Credit-Mad Chinese Companies


". . .are hoarding copper in a ponzi scheme for new loans?"

Business Insider, Gus Lubin

China still hasn't taken serious steps toward rebalancing and some areas of the economy are getting even more unbalanced, says Peking University's Guanghua School of Management Finance Professor Michael Pettis.

For instance, this ridiculous anecdote about copper-fueled ponzi schemes:

Since January I've been writing about—and trying to figure out—the strange happenings in China's copper market:

China had been importing for many months far more copper than was needed for real use. . .in spite of a huge surge in domestic infrastructure and real estate development, which has boosted copper demand. Imports continued even when London prices exceeded Shanghai prices by more than the equivalent of China's value-added tax (VAT).

Instead of being shipped to end users, it seems that copper was being stockpiled in warehouses. Why? One possibility was pure speculation. If you think China's domestic copper use will soar, and with it prices, it might make sense to buy and hoard copper. But there seemed to be more hoarding than normal. . .it turns out, that the copper purchases were not entirely, or even mainly, speculative. They were part of a financing scheme for companies that, despite the avalanche of new lending within and outside normal RMB lending, were having trouble accessing bank credit. . .it seems credit-starved companies were importing copper because they could obtain trade finance or some other sort of foreign financing, and then used the physical. . .as collateral for domestic borrowing. The financing was continually rolled over. Buying copper was just a way to borrow for companies that needed loans and were otherwise unable to get them.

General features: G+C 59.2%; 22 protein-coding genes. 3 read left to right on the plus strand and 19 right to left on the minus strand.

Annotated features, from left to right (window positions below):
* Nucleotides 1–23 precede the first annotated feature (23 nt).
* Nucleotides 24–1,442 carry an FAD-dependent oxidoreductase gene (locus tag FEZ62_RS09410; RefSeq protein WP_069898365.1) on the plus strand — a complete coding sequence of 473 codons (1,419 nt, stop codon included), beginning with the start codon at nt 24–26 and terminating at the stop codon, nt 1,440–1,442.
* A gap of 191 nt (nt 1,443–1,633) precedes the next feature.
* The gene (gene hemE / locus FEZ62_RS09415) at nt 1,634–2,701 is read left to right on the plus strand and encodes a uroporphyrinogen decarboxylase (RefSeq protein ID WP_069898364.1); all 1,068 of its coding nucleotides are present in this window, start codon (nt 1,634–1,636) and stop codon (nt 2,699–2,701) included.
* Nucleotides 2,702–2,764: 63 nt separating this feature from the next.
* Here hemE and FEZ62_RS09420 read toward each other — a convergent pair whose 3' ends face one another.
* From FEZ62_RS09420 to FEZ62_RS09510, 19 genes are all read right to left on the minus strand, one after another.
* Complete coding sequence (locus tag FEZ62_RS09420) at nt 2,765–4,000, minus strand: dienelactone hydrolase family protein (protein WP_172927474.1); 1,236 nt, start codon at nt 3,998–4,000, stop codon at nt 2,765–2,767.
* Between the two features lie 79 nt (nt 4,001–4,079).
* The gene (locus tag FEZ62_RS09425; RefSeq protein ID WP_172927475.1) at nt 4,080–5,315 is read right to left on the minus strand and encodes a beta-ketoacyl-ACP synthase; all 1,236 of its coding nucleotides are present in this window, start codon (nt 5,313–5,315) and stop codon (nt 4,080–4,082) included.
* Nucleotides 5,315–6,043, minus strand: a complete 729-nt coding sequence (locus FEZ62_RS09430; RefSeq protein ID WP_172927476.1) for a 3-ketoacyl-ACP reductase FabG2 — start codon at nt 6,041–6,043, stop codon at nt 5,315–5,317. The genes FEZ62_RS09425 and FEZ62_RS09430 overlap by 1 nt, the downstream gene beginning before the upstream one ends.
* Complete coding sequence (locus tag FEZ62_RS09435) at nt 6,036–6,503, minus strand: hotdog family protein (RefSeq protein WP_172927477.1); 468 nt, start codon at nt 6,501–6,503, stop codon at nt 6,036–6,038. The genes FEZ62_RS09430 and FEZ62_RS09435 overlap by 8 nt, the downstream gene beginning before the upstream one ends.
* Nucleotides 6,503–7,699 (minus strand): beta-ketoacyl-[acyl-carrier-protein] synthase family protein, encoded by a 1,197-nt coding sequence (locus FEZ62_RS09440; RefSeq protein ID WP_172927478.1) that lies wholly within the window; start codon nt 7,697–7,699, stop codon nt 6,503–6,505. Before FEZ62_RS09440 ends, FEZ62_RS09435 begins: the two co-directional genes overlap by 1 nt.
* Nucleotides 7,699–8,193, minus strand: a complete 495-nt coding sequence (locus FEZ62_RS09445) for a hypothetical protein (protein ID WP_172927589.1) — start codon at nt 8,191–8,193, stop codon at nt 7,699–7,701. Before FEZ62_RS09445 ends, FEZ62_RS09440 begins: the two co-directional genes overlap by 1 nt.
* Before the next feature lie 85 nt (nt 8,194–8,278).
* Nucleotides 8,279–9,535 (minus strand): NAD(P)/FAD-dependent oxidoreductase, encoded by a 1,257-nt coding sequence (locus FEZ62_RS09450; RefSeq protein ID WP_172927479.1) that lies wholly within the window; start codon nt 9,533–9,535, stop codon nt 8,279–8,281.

That doesn't mean there isn't liquidity in China. There is tons of it, but much of the credit is being disintermediated because of constraints on bank lending.

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